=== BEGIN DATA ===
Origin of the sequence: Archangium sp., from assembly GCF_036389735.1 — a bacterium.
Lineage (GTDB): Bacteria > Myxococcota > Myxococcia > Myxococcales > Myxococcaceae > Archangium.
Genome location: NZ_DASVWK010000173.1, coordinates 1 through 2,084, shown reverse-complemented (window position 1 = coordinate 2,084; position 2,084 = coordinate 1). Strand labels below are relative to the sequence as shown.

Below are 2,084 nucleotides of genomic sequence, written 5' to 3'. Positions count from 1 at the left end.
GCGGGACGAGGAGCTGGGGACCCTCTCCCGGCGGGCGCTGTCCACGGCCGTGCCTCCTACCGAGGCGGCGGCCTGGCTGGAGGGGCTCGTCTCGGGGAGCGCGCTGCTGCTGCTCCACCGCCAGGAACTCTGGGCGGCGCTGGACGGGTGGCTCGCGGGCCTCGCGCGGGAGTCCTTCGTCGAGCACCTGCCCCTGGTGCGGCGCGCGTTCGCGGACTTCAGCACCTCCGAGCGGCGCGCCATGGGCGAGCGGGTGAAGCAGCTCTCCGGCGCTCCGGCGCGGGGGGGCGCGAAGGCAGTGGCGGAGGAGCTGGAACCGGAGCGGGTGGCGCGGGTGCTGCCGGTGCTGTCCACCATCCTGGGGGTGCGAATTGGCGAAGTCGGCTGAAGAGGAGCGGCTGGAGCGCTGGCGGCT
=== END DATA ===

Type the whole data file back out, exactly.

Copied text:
Origin of the sequence: Archangium sp., from assembly GCF_036389735.1 — a bacterium.
Lineage (GTDB): Bacteria > Myxococcota > Myxococcia > Myxococcales > Myxococcaceae > Archangium.
Genome location: NZ_DASVWK010000173.1, coordinates 1 through 2,084, shown reverse-complemented (window position 1 = coordinate 2,084; position 2,084 = coordinate 1). Strand labels below are relative to the sequence as shown.

Below are 2,084 nucleotides of genomic sequence, written 5' to 3'. Positions count from 1 at the left end.
GCGGGACGAGGAGCTGGGGACCCTCTCCCGGCGGGCGCTGTCCACGGCCGTGCCTCCTACCGAGGCGGCGGCCTGGCTGGAGGGGCTCGTCTCGGGGAGCGCGCTGCTGCTGCTCCACCGCCAGGAACTCTGGGCGGCGCTGGACGGGTGGCTCGCGGGCCTCGCGCGGGAGTCCTTCGTCGAGCACCTGCCCCTGGTGCGGCGCGCGTTCGCGGACTTCAGCACCTCCGAGCGGCGCGCCATGGGCGAGCGGGTGAAGCAGCTCTCCGGCGCTCCGGCGCGGGGGGGCGCGAAGGCAGTGGCGGAGGAGCTGGAACCGGAGCGGGTGGCGCGGGTGCTGCCGGTGCTGTCCACCATCCTGGGGGTGCGAATTGGCGAAGTCGGCTGAAGAGGAGCGGCTGGAGCGCTGGCGGCT